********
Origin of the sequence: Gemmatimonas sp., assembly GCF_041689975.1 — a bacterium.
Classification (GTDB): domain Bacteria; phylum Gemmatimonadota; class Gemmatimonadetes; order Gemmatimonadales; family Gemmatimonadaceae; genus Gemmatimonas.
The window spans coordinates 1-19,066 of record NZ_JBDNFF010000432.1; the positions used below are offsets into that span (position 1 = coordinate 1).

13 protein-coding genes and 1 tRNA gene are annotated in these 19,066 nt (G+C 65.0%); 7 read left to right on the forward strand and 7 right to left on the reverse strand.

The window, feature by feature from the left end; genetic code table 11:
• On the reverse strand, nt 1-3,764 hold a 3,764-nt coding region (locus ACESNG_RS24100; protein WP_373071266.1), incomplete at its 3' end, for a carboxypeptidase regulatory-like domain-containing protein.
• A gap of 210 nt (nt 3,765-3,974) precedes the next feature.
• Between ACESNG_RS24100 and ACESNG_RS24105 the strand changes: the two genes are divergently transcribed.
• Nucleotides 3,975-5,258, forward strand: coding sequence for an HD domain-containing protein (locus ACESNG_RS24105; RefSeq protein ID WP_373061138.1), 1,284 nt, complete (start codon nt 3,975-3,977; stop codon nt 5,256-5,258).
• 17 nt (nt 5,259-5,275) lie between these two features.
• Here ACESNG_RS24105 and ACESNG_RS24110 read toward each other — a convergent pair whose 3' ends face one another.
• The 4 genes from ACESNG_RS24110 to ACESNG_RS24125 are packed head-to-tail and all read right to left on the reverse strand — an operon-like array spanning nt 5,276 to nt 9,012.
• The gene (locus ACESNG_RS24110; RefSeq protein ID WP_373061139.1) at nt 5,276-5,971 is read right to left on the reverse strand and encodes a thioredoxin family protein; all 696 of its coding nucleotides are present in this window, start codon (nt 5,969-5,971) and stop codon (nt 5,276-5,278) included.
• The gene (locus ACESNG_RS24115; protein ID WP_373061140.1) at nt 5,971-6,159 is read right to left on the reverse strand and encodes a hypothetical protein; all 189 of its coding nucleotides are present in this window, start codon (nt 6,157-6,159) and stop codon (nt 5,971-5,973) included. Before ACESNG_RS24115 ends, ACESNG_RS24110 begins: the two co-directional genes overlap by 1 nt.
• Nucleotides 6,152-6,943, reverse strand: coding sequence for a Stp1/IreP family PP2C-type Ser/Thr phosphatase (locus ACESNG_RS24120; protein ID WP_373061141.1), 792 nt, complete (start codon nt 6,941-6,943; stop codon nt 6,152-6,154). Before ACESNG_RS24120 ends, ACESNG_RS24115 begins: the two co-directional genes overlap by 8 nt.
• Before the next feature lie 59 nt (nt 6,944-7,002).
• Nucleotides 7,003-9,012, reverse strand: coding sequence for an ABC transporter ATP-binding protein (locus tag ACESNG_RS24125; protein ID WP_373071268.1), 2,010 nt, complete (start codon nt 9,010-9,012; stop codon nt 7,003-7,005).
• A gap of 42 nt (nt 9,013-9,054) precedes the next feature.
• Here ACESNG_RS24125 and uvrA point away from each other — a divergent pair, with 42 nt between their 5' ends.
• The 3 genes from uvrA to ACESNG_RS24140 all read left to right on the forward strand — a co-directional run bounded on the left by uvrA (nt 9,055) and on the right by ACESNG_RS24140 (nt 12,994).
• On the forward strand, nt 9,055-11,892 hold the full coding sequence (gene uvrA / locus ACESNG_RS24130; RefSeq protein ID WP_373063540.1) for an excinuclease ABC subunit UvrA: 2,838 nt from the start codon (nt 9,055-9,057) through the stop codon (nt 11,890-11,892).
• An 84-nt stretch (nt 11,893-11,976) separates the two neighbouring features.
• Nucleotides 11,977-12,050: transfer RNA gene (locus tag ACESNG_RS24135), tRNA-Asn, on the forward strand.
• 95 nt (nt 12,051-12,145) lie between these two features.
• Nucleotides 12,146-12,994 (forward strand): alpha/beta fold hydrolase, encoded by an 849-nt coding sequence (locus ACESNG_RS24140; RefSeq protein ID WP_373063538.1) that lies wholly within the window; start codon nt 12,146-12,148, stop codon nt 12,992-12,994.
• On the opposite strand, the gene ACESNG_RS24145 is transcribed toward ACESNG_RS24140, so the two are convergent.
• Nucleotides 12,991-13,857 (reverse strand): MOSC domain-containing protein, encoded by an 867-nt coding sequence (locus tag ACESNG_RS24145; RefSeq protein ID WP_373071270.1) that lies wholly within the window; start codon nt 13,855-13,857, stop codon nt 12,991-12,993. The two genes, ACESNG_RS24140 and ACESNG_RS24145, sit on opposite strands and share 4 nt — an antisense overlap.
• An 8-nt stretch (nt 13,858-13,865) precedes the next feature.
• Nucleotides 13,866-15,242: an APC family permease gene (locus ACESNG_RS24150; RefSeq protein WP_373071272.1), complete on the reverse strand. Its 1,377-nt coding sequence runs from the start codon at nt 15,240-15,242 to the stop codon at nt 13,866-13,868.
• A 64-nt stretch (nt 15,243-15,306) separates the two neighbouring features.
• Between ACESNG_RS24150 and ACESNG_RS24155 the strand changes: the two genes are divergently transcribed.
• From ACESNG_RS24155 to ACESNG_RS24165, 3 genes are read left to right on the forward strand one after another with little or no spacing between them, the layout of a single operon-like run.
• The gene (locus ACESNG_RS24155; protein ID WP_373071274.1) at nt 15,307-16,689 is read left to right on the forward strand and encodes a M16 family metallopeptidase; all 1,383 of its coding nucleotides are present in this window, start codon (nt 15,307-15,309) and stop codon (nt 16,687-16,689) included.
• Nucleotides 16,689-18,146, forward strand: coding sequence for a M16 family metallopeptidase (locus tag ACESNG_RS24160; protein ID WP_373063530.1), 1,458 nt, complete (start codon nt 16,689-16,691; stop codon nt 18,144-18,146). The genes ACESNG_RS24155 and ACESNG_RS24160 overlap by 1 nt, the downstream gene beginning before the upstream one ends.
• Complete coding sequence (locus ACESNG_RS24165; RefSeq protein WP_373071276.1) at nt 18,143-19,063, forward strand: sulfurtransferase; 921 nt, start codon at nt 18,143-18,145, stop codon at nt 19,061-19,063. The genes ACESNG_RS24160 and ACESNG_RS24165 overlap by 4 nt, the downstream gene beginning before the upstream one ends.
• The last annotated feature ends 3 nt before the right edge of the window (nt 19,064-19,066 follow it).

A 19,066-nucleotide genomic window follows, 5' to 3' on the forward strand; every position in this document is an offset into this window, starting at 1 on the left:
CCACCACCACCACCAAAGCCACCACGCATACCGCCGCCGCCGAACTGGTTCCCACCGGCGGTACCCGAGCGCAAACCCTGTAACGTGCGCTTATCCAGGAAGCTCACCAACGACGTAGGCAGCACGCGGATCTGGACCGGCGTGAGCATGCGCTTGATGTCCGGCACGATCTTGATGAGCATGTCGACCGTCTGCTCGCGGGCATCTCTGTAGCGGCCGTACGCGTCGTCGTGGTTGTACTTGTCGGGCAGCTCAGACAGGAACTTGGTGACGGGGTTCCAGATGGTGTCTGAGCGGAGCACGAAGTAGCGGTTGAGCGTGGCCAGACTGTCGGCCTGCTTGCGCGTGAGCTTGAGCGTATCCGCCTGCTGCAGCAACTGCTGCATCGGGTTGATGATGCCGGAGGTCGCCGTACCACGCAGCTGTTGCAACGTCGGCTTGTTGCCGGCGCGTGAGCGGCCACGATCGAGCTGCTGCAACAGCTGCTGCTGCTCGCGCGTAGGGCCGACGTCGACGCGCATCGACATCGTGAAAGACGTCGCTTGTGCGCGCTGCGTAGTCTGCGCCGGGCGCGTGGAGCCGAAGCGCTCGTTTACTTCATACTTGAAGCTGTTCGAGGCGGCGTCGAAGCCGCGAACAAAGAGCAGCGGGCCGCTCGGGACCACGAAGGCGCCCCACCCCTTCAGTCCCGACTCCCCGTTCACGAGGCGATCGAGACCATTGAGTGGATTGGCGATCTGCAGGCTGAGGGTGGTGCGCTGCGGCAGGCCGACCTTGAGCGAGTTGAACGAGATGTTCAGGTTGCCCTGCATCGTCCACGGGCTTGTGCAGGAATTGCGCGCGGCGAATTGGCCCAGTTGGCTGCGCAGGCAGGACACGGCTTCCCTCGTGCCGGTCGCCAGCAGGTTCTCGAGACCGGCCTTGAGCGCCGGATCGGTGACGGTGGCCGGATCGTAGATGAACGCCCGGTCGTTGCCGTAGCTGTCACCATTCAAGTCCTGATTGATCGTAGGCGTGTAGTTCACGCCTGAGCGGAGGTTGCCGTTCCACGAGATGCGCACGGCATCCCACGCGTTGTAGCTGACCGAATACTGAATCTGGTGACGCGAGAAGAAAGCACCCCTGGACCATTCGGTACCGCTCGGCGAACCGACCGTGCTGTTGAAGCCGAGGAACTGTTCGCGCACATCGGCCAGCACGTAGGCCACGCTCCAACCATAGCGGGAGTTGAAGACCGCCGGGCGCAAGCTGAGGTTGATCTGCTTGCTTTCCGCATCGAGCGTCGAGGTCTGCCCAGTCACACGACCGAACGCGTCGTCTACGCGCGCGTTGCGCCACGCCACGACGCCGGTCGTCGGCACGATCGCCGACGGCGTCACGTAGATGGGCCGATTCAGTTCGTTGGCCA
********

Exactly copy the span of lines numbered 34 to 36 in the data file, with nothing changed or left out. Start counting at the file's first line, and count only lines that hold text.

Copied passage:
• Nucleotides 16,689-18,146, forward strand: coding sequence for a M16 family metallopeptidase (locus tag ACESNG_RS24160; protein ID WP_373063530.1), 1,458 nt, complete (start codon nt 16,689-16,691; stop codon nt 18,144-18,146). The genes ACESNG_RS24155 and ACESNG_RS24160 overlap by 1 nt, the downstream gene beginning before the upstream one ends.
• Complete coding sequence (locus ACESNG_RS24165; RefSeq protein WP_373071276.1) at nt 18,143-19,063, forward strand: sulfurtransferase; 921 nt, start codon at nt 18,143-18,145, stop codon at nt 19,061-19,063. The genes ACESNG_RS24160 and ACESNG_RS24165 overlap by 4 nt, the downstream gene beginning before the upstream one ends.
• The last annotated feature ends 3 nt before the right edge of the window (nt 19,064-19,066 follow it).